Cartnoon

The Breakfast Club (Inner Child)

Welcome to The Breakfast Club! We’re a disorganized group of rebel lefties who hang out and chat if and when we’re not too hungover we’ve been bailed out we’re not too exhausted from last night’s (CENSORED) the caffeine kicks in. Join us every weekday morning at 9am (ET) and weekend morning at 10:30am (ET) to talk about current news and our boring lives and to make fun of LaEscapee! If we are ever running late, it’s PhilJD’s fault.

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This Day in History

Patricia Hearst gets prison time; Author F. Scott Fitzgerald born; ’60 Minutes’ premieres; Baseball’s Dodgers play last Brooklyn game; Muppets creator Jim Henson born; Children’s author Dr. Seuss dies.

Breakfast Tunes


Something to Think about over Coffee Prozac

The most sophisticated people I know – inside they are all children.

Jim Henson

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Why The Quislings Lost

Labour MPs are finally accepting the terrifying victory of Jeremy Corbyn’s mass movement
by FRASER NELSON, The Telegraph
22 SEPTEMBER 2016 • 10:30PM

At lunchtime tomorrow, most Labour MPs will be sinking to a new depth of despair. The party will announce the results of a leadership challenge that was intended to either weaken or depose Jeremy Corbyn but will instead make him stronger than ever. The race has been decided by a Labour Party now 70 per cent composed of people who signed up after last year’s general election, delighted with the direction of the Corbyn project and convinced that he’s going to win. We have just witnessed something unprecedented in Western democracy: the takeover not just of a party’s leadership, but of its membership.

It’s not just that Owen Smith will be crushed tomorrow, it’s that the whole premise of his leadership bid was flawed. Just a few months ago, most Labour MPs signed a motion of no confidence against their leader and regarded his election as a freak, a historical burp from the Seventies. Now, they are coming to realise that he is the unlikely face of a very modern phenomenon where radical politics combines with digital technology to mobilise thousands of people who agree to click petitions. And even spend £3 (or, this time, £25) to join Labour, vote for Corbyn and shake things up. This army, once raised, represents a force that is very difficult for MPs to overcome.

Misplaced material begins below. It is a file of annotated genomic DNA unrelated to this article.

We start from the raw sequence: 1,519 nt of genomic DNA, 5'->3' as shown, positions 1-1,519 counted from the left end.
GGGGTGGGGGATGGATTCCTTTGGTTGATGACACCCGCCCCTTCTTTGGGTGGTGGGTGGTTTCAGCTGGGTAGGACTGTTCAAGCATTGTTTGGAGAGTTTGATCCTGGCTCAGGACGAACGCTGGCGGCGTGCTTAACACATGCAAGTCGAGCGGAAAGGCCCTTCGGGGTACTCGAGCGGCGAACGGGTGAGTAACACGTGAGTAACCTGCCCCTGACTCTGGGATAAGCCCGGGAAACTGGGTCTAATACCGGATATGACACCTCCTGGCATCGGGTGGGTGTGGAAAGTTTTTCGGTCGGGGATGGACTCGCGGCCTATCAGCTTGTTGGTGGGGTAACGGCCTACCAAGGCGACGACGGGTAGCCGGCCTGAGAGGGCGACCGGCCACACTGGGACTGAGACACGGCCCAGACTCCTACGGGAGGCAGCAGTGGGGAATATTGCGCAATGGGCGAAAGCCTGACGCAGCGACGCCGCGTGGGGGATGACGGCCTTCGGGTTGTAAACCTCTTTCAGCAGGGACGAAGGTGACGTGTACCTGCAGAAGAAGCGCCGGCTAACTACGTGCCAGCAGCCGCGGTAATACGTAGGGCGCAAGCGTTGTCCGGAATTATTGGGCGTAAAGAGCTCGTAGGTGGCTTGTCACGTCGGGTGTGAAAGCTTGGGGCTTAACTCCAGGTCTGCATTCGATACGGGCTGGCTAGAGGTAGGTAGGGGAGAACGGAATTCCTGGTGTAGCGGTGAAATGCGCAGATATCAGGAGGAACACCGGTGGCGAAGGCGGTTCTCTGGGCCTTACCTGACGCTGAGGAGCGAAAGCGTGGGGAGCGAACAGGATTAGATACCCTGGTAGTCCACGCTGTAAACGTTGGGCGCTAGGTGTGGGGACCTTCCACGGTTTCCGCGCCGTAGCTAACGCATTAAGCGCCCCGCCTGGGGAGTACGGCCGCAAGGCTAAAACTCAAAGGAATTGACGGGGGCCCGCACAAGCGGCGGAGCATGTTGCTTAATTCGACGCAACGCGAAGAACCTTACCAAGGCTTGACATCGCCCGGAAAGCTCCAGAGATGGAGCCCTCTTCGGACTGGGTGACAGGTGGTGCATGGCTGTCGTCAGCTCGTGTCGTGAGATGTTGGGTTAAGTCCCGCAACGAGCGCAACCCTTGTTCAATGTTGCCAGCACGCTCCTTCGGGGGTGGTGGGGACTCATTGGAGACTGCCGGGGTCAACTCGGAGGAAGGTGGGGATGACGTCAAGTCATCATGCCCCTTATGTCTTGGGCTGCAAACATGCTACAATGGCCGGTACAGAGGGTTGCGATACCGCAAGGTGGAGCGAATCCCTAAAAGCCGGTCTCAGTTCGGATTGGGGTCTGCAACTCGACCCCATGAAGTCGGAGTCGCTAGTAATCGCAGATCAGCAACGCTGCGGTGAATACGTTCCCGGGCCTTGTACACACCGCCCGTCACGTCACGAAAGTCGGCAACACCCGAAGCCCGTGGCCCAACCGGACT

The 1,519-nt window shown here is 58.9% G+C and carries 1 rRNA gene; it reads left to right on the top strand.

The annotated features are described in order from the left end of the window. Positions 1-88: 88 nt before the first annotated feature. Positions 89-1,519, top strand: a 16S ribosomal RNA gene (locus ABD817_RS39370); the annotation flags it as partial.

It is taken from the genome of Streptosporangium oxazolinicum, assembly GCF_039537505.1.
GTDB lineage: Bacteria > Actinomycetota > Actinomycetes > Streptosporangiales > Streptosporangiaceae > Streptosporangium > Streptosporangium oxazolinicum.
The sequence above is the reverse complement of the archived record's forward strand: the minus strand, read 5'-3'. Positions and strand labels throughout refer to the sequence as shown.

In a rare BBC radio interview this week, Mr Corbyn said that things must be going well for Labour because he doesn’t recognise the people he sees at rallies nowadays. He wasn’t joking; for most of his political lifetime, he has been shaking fists with old friends. The hard Left spent decades scattered across Britain feuding with one another and selling (or, rather, not selling) copies of Socialist Worker outside stations. There are no more Trots now than there were then, but the digital era has allowed this happy few to join forces with thousands of “clicktivists”.

This is one of the great gifts of modern technology: the ability to turn a political party upside down without leaving your bedroom. Studies show just one in seven of Labour’s fiery new members are prepared to hit the doorsteps. Two thirds admit they put in no time campaigning in local, mayoral and devolved elections. But it’s amazing what trouble you can cause on a mobile phone nowadays. Before Andrew Feldman quit as Tory chairman, he told me he’d found that the most effective way of mobilising voters – other than doorstep visits – was persuading people to share Tory messages on Facebook.

The Labour frontbenchers who resigned en masse following the Brexit vote thought they were making a break for freedom. Now they themselves are trapped in a political equivalent of a Sartre play, an electoral hell with no exit. No tactical options are now open to them, but they face plenty of tactical threats. The emboldened Corbynistas can be expected to start a purge of their enemies, which should be easy when so many Labour MPs are having their constituencies redrawn and face reselection battles. Momentum, the hard-Left militia behind Corbyn, can be expected to fight for every seat.

To many MPs, Mr Corbyn’s offer to “wipe the slate clean” after tomorrow’s election result sounds more like a Mafioso threat than a peace offering. Already, Labour’s civil war has moved the jungle of the party’s rules and committee procedures.